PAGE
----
If you had been fortunate enough to see Simon and Garfunkel performing in concert at Carnegie Hall at the end of 1969, you would have been in for a particular treat. Not only were they playing the folk-tinged songs that had made their name, such as ‘Mrs Robinson’, ‘The Sound of Silence’ and ‘Scarborough Fair’, but they were performing some of their new music from their forthcoming LP publicly for the first time. Anyone who had heard the likes of ‘The Boxer’ and ‘The Only Living Boy In New York’ would have instantly surmised that this was a huge leap forward for Paul Simon as a songwriter, and that Art Garfunkel’s singing had a passion and a force to it that represented a significant evolution for him, too. However, it was one particular song that seemed to suggest that something entirely different and even more thrilling lurked in their arsenal. One can only imagine how it would have been introduced to the audience. ‘This is a new song, and it’s going to be the title track for our new album. It’s called ‘Bridge Over Troubled Water’.
It has become shorthand for the kind of support that people need at times of trouble
Today, half a century on, it not only remains Simon and Garfunkel’s most famous song, but an eternally affecting evocation of the need for solidarity and comfort amidst the emotional or physical wreckage of loss and grief. It was little wonder that, in 2017, Simon Cowell assembled a group of singers and musicians, Artists for Grenfell, to cover it as a charity record to raise money for those affected by the Grenfell Tower conflagration. It has become shorthand for both the kind of support that people need at times of trouble – and so, with the current crisis sweeping the world, it has an especial resonance now– but also, thanks to its sweeping orchestral crescendo, it has become synonymous with a kind of epic and anthemic song writing that Paul Simon seldom, if ever, indulged in throughout his career. It has sold millions and millions of copies, and remains one of the most beloved songs of the 20th century, even if it is still pillaged by those who see it as a shorthand for a song about a kind of stately public grief.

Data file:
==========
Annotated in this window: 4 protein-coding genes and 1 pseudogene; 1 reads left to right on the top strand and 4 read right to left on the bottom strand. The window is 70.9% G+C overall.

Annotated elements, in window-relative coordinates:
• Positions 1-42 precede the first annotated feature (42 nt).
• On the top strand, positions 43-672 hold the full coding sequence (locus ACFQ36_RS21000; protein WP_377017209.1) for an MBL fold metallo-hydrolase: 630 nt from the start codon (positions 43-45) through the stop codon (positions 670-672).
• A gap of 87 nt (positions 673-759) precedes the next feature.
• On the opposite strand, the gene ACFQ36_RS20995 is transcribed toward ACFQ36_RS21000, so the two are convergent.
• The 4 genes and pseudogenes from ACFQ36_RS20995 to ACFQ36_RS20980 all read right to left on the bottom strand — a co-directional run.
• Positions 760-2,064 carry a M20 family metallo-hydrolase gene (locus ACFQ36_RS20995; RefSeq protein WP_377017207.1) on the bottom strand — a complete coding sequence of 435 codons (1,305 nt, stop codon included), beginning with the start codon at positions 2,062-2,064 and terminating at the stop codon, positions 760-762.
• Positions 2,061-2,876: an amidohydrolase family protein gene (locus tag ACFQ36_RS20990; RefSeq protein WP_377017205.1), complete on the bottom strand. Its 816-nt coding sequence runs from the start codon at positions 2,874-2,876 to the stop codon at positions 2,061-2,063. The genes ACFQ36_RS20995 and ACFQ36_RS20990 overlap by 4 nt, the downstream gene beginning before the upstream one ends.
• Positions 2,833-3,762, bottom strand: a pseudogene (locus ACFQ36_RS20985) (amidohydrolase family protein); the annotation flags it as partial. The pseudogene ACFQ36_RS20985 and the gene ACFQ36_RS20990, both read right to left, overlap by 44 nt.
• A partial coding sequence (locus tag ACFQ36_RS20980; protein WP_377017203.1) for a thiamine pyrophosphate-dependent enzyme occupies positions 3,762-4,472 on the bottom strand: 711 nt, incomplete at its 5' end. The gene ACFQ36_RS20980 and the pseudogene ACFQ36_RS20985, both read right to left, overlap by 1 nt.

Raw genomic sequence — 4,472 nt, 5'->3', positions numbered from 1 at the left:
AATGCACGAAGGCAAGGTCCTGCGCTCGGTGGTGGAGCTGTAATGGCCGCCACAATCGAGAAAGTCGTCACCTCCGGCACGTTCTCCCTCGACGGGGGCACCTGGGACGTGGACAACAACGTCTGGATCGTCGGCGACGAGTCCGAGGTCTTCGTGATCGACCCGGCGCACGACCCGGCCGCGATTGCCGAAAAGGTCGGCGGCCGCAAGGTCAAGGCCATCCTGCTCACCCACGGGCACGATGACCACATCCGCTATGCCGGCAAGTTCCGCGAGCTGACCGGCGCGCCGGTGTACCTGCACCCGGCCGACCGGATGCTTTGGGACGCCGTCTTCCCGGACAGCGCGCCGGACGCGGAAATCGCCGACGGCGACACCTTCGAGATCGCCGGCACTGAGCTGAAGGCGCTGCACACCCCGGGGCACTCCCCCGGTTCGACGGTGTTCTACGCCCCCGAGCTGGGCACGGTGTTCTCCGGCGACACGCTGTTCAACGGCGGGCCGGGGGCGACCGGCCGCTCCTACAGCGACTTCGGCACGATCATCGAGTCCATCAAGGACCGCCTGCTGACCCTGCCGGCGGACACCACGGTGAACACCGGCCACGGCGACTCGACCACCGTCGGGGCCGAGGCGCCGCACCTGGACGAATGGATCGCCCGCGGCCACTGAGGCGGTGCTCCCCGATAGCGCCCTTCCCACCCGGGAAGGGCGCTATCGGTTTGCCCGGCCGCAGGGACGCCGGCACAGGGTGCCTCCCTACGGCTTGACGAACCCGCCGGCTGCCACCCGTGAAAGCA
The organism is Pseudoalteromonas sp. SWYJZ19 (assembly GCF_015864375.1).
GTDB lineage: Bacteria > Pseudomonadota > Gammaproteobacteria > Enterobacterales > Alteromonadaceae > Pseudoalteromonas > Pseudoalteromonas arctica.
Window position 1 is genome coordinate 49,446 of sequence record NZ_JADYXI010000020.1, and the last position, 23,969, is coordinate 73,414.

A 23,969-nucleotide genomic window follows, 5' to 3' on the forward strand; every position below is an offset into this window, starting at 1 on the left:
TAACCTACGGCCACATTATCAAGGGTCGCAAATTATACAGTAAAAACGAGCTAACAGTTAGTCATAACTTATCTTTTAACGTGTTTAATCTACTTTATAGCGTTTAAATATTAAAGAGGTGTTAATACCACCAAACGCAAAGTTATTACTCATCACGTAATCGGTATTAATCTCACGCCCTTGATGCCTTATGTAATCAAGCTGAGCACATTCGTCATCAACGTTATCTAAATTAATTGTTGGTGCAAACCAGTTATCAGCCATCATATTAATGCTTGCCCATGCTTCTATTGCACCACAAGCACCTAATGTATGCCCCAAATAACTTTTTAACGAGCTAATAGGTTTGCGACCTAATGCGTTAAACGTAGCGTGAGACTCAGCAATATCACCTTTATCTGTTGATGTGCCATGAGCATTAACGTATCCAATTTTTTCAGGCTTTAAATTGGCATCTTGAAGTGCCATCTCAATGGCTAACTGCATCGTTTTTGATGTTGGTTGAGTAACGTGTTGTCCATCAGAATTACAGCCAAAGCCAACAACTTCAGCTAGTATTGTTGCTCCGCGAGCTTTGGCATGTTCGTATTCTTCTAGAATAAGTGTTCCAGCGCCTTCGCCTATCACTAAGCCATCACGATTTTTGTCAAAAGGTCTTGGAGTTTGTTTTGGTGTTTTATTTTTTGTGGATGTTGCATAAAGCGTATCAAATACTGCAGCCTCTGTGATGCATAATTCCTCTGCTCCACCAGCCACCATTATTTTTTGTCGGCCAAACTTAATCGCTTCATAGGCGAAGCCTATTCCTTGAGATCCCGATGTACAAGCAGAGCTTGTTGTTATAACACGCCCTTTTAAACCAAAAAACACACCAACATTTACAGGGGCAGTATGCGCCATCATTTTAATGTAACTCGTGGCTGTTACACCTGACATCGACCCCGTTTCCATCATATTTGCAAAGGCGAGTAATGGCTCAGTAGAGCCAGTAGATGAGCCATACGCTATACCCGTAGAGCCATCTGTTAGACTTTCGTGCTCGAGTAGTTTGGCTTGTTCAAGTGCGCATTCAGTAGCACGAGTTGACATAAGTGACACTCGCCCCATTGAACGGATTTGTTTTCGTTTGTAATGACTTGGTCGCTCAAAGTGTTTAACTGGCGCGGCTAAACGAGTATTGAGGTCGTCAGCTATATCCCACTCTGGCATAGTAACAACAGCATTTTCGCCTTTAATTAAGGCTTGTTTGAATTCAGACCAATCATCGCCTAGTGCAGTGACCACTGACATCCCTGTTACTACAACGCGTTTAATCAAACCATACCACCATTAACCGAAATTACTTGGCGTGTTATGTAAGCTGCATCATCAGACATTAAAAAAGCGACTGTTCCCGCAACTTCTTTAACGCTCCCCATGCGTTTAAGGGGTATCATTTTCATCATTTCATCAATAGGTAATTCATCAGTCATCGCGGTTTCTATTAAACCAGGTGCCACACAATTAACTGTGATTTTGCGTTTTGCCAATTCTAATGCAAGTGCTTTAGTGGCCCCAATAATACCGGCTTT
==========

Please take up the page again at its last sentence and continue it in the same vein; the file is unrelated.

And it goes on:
Simon acknowledged his major influences for the song as being a mixture of Bach’s ‘O Sacred Head, Now Wounded’, a Christian hymn that revolved around the Passion narrative, and the gospel song ‘Mary Don’t You Weep’, which was recorded by the singer Claude Jeter with his group the Swan Silvertones in 1958. Jeter’s song contained the line ‘I’ll be your bridge over deep water if you trust in my name’, and Simon eventually gave him a substantial cheque as a thank-you when the two men met. Yet, generous though the gesture was, there was another, greater influence on the song, and that was the language of the Bible. It is certain that Simon had the Gospel of John in mind while he was writing ‘Bridge Over Troubled Water’, with its themes of forgiveness and comfort, and its famous lines ‘Greater love has no one than this, than to lay down one’s life for his friends’ resonated deeply with him, for both artistic and personal reasons.
At the beginning of 1970, the often strained partnership between Paul Simon and Art Garfunkel had reached a point of terminal fracture. Garfunkel, who had often chafed at being regarded as the junior non-song writing member of the partnership, wished to pursue an acting career, and so both he and Simon were cast in Mike Nichols’ version of Joseph Heller’s apparently unfilmable novel Catch-22. Nichols had famously used their music in his film The Graduate, and so Simon believed that he was beginning a fruitful and interesting artistic partnership with Nichols. Shortly before filming began, he was disabused of this idea when he was told that the role he was due to play, Dunbar, had been cut from the script. Garfunkel, however, was not only allowed to continue in the part of Lieutenant Nately, but was also cast by Nichols in his follow-up film, Carnal Knowledge, which meant that he would be away for many months, bifurcating his partnership with Simon. They had begun recording the album that would become Bridge Over Troubled Water in late 1968, but Garfunkel’s thespian interests meant that they would have to wait until the summer of 1969 to continue work on it.
Simon was alternately angry and resigned about what he viewed as a snub. He wrote the song ‘The Only Living Boy in New York’ as a veiled attack on Garfunkel’s selfishness and his own feelings of isolation – ‘Tom, get your plane right on time/ I know you’ve been eager to fly now’ – but, in a more temperate humour, began work on a gospel-influenced piece, inspired by Jeter’s song and his lyric. He later claimed that had no particular understanding of how he wrote it, saying ‘Where did that come from? It doesn’t sound like me.’
As it stood, it was a simple, two-verse piece about the importance of friendship in awful circumstances. Inspired by the widespread sense of disaffection in America in 1969, with mass protests against the Vietnam War, it attempted to encapsulate the nobility of humans caring for one another, even when ‘times get rough/And friends just can’t be found’ (another concealed dig at Garfunkel’s absence) and ‘when you’re down and out/when you’re on the street/when evening falls so hard’, Simon promises ‘I will comfort you’. Even ‘when pain is all around’, the songwriter vows ‘like a bridge over troubled water, I will lay me down.’